|sweetness and light|
|an apparently affable reasonableness|
|[C19: adopted by Matthew Arnold from Swift's Battle of the Books (1704)]|
|a chattering or flighty, light-headed person.|
|a calculus or concretion found in the stomach or intestines of certain animals, esp. ruminants, formerly reputed to be an effective remedy for poison.|
A phrase popularized by the nineteenth-century English author Matthew Arnold; it had been used earlier by Jonathan Swift. According to Arnold, sweetness and light are two things that a culture should strive for. “Sweetness” is moral righteousness, and “light” is intellectual power and truth. He states that someone “who works for sweetness and light united, works to make reason and the will of God prevail.”
sweetness and light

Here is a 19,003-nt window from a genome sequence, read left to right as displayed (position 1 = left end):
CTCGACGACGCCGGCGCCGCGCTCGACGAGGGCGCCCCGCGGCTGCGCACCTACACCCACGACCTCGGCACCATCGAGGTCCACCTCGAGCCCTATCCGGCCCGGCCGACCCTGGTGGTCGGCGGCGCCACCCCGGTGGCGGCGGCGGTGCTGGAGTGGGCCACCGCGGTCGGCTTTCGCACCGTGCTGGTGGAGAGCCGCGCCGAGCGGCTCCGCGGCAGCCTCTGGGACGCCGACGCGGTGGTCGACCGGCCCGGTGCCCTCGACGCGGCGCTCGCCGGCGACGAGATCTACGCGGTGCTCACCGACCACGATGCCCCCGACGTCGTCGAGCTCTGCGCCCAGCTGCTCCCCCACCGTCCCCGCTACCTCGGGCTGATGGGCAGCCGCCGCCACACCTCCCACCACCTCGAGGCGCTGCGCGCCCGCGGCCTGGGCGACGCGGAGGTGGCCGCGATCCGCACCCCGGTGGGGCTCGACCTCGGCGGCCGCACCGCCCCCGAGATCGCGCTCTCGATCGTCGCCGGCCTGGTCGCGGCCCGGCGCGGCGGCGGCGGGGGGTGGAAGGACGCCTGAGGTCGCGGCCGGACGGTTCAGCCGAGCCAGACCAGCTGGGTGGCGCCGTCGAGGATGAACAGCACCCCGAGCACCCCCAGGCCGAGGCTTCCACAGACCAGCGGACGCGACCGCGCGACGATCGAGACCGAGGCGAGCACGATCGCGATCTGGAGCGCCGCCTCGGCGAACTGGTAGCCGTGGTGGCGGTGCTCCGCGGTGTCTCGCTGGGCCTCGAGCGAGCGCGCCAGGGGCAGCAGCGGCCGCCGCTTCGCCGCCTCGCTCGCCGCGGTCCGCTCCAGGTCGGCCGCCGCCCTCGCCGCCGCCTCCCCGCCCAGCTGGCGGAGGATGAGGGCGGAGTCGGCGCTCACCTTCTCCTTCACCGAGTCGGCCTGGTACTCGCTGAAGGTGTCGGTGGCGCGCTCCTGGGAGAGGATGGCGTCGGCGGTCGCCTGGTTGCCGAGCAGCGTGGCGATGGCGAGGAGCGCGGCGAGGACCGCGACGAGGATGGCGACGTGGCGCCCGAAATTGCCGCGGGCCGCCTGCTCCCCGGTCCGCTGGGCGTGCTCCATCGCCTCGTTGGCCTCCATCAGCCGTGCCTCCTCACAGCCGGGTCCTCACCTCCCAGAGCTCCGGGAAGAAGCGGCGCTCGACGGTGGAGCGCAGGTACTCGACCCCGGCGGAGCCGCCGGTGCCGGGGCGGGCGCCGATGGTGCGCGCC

Ostentatious amiability and friendliness, as in One day she has a temper tantrum, the next day she's all sweetness and light. This phrase was coined by Jonathan Swift in his Battle of the Books (1704), where it referred literally to the products of bees: honey and light from beeswax candles. But in Matthew Arnold's Culture and Anarchy (1869), the term meant "beauty and intelligence." In the 20th century, however, it was applied to personal qualities of friendliness and courtesy and to the general pleasantness of a situation, as in Working with him isn't all sweetness and light, you know. Today it is generally used ironically, indicating lack of trust in a person's seeming friendliness or for a difficult situation.